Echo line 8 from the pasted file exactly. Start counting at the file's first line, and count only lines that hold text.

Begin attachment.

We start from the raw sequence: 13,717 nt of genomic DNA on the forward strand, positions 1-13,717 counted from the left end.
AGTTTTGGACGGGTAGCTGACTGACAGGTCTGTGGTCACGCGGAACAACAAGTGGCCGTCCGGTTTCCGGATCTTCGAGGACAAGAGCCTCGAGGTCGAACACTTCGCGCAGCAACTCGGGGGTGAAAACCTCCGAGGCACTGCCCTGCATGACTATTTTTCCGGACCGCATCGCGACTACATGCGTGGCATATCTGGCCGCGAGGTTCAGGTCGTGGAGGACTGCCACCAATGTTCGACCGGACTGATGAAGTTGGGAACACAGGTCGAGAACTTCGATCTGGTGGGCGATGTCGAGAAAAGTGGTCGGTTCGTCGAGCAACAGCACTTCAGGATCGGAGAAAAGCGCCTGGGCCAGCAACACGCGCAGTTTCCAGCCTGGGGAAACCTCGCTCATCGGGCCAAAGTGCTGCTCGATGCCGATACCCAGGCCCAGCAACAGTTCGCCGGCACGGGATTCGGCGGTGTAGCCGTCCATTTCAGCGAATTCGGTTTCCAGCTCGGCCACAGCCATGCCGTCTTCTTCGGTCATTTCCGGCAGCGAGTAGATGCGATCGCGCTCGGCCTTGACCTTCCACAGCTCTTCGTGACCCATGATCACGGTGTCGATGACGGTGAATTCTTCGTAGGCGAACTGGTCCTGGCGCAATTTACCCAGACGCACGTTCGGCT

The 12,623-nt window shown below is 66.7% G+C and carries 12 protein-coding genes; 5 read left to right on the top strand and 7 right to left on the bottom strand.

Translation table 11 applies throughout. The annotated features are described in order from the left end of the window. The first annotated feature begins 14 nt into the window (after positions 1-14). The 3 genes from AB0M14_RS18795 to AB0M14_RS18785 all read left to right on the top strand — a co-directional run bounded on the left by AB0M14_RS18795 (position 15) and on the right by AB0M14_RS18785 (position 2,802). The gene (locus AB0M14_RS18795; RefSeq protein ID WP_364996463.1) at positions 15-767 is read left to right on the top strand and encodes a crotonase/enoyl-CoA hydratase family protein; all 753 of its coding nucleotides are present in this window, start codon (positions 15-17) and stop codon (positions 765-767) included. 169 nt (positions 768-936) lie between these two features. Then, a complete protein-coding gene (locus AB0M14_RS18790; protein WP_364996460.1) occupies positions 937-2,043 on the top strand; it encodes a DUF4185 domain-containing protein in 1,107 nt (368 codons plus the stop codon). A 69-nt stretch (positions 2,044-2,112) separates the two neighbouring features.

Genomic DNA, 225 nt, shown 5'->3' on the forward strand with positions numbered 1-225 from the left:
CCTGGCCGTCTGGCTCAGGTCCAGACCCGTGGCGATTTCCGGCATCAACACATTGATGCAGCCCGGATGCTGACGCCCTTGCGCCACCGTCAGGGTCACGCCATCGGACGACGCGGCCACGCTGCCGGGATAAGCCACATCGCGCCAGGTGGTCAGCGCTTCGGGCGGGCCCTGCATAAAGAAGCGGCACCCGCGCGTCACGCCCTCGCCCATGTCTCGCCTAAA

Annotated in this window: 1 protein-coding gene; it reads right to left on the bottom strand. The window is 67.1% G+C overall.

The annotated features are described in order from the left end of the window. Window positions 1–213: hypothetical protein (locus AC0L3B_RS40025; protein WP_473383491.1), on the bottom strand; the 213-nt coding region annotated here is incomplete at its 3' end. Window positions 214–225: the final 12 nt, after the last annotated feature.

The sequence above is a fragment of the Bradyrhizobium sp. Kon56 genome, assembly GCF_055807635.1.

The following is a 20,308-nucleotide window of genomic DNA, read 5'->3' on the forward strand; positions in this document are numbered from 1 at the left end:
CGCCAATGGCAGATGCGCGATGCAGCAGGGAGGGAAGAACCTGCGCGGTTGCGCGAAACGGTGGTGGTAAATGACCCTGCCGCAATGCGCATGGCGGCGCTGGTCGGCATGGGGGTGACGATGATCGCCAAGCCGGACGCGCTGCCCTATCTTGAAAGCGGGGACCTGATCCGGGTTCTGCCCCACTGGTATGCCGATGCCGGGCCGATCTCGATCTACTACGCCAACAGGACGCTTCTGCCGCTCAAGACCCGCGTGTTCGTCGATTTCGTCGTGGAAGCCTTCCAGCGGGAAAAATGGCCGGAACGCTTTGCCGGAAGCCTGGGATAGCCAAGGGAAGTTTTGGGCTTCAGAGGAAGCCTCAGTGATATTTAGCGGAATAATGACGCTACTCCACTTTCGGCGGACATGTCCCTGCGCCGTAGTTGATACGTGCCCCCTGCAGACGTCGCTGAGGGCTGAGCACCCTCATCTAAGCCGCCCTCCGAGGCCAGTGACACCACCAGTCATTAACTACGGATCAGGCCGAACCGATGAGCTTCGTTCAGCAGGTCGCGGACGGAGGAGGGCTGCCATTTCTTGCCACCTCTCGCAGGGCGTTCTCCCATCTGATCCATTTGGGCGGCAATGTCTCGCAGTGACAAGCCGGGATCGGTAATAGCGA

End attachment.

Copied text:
The annotated features are described in order from the left end of the window. Window positions 1–213: hypothetical protein (locus AC0L3B_RS40025; protein WP_473383491.1), on the bottom strand; the 213-nt coding region annotated here is incomplete at its 3' end. Window positions 214–225: the final 12 nt, after the last annotated feature.